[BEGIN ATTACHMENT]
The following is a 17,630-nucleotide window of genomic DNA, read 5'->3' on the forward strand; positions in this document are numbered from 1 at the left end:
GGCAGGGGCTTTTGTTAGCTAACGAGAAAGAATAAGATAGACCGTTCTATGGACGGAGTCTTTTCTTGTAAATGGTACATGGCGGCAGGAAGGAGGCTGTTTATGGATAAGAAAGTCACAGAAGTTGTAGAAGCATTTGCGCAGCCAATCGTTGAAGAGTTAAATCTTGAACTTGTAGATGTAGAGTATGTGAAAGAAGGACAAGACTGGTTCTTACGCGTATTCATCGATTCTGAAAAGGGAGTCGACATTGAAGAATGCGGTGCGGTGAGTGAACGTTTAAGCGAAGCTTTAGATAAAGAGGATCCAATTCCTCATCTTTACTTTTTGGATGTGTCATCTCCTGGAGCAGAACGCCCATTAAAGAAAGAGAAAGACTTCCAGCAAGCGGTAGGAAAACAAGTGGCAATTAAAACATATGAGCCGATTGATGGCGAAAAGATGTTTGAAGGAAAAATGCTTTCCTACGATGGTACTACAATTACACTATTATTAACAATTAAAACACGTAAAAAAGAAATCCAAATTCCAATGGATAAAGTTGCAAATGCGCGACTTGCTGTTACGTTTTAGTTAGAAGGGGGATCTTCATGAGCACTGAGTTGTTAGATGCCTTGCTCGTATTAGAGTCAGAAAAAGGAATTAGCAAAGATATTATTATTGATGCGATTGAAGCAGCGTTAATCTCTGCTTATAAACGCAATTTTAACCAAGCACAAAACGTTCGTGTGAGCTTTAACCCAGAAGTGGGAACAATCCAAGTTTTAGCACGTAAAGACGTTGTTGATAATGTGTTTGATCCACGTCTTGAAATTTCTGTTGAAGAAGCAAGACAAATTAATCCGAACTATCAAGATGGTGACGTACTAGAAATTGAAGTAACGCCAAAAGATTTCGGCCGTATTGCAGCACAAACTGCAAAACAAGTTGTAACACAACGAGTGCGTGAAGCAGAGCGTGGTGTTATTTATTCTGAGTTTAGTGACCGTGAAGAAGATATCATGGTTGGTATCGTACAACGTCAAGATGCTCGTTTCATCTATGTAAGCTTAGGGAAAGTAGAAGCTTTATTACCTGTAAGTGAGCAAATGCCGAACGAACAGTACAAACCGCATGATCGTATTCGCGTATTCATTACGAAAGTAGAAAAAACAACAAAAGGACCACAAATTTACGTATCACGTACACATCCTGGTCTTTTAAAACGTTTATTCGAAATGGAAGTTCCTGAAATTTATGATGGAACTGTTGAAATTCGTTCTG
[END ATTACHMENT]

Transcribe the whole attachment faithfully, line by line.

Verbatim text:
The following is a 17,630-nucleotide window of genomic DNA, read 5'->3' on the forward strand; positions in this document are numbered from 1 at the left end:
GGCAGGGGCTTTTGTTAGCTAACGAGAAAGAATAAGATAGACCGTTCTATGGACGGAGTCTTTTCTTGTAAATGGTACATGGCGGCAGGAAGGAGGCTGTTTATGGATAAGAAAGTCACAGAAGTTGTAGAAGCATTTGCGCAGCCAATCGTTGAAGAGTTAAATCTTGAACTTGTAGATGTAGAGTATGTGAAAGAAGGACAAGACTGGTTCTTACGCGTATTCATCGATTCTGAAAAGGGAGTCGACATTGAAGAATGCGGTGCGGTGAGTGAACGTTTAAGCGAAGCTTTAGATAAAGAGGATCCAATTCCTCATCTTTACTTTTTGGATGTGTCATCTCCTGGAGCAGAACGCCCATTAAAGAAAGAGAAAGACTTCCAGCAAGCGGTAGGAAAACAAGTGGCAATTAAAACATATGAGCCGATTGATGGCGAAAAGATGTTTGAAGGAAAAATGCTTTCCTACGATGGTACTACAATTACACTATTATTAACAATTAAAACACGTAAAAAAGAAATCCAAATTCCAATGGATAAAGTTGCAAATGCGCGACTTGCTGTTACGTTTTAGTTAGAAGGGGGATCTTCATGAGCACTGAGTTGTTAGATGCCTTGCTCGTATTAGAGTCAGAAAAAGGAATTAGCAAAGATATTATTATTGATGCGATTGAAGCAGCGTTAATCTCTGCTTATAAACGCAATTTTAACCAAGCACAAAACGTTCGTGTGAGCTTTAACCCAGAAGTGGGAACAATCCAAGTTTTAGCACGTAAAGACGTTGTTGATAATGTGTTTGATCCACGTCTTGAAATTTCTGTTGAAGAAGCAAGACAAATTAATCCGAACTATCAAGATGGTGACGTACTAGAAATTGAAGTAACGCCAAAAGATTTCGGCCGTATTGCAGCACAAACTGCAAAACAAGTTGTAACACAACGAGTGCGTGAAGCAGAGCGTGGTGTTATTTATTCTGAGTTTAGTGACCGTGAAGAAGATATCATGGTTGGTATCGTACAACGTCAAGATGCTCGTTTCATCTATGTAAGCTTAGGGAAAGTAGAAGCTTTATTACCTGTAAGTGAGCAAATGCCGAACGAACAGTACAAACCGCATGATCGTATTCGCGTATTCATTACGAAAGTAGAAAAAACAACAAAAGGACCACAAATTTACGTATCACGTACACATCCTGGTCTTTTAAAACGTTTATTCGAAATGGAAGTTCCTGAAATTTATGATGGAACTGTTGAAATTCGTTCTG